The LVŽS has re­fused to rat­ify the Is­tan­bul Con­ven­tion the Lithua­nian Par­lia­ment’s Spring Ses­sion, ar­gu­ing that it is be­ing «as­sessed con­tro­ver­sially».

In jus­ti­fy­ing the de­ci­sion, the «farm­ers» call on all to pay more at­ten­tion im­prov­ing Lithua­nian leg­is­la­tion on pro­tec­tion of women against vi­o­lence and pro­vid­ing as­sis­tance to all women who have suf­fered from abuse.

Ac­cord­ing to Ramū­nas Kar­bauskis, the head of the LVŽS par­lia­men­tary fac­tion, in the text of the dec­la­ra­tion sub­mit­ted by the «farm­ers», at­ten­tion is drawn to the fact that the Is­tan­bul Con­ven­tion is by its na­ture a leg­isla­tive con­ven­tion, pri­mar­ily aimed at those mem­bers of the Coun­cil of Europe who have not yet es­tab­lished woman’s le­gal pro­tec­tion against vi­o­lence.

At present, the leader of LVŽS notes, the Lithua­nian le­gal sys­tem has al­ready reached the orig­i­nal ob­jec­tive of the Is­tan­bul Con­ven­tion: it ap­plies all the main pro­vi­sions of the fight against vi­o­lence against women, which the Is­tan­bul Con­ven­tion seeks to im­ple­ment, and these pro­vi­sions can be im­proved with­out rat­i­fi­ca­tion of the Is­tan­bul Con­ven­tion.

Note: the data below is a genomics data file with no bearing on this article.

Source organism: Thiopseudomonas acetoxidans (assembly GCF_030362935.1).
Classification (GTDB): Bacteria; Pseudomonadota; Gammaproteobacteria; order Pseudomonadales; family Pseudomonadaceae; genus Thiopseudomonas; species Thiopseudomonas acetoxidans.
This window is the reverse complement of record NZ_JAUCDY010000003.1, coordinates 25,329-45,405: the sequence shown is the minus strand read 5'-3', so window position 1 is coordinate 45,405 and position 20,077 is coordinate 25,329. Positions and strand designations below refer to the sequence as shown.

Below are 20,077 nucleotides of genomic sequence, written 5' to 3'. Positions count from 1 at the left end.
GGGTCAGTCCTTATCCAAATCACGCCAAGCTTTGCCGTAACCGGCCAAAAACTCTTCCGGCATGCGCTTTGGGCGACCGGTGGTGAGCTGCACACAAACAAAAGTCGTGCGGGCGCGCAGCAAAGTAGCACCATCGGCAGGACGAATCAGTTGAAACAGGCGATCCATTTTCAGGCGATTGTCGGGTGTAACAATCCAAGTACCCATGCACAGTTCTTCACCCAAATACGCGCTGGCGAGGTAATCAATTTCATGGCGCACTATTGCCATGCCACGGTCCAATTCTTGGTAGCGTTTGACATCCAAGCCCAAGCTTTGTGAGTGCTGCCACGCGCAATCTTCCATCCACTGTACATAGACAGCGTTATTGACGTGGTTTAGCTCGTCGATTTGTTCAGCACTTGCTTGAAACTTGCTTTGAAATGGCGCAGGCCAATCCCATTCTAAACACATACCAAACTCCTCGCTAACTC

«The only in­no­va­tion that this con­ven­tion would bring to us is the con­cept of «gen­der», which can be am­bigu­ously in­ter­preted as a con­cept that does not rec­og­nize the hu­man sex as a hu­man na­ture. Such an in­ter­pre­ta­tion in the le­gal sys­tem of Lithua­nia would en­dan­ger fam­ily pol­icy con­sis­tently based on mar­riage of a man and a woman, and re­la­tions be­tween kin­ship, pa­ter­nity and ma­ter­nity. The Par­lia­ment sup­ported such a fam­ily pol­icy by adopt­ing the law on the en­hance­ment of the fam­ily in au­tumn ses­sion. I think that, with the re­newed de­bate on the rat­i­fi­ca­tion of the Is­tan­bul Con­ven­tion, it is im­por­tant for us in the Par­lia­ment to form a broad-based coali­tion based on val­ues,» Kar­bauskis em­pha­sised.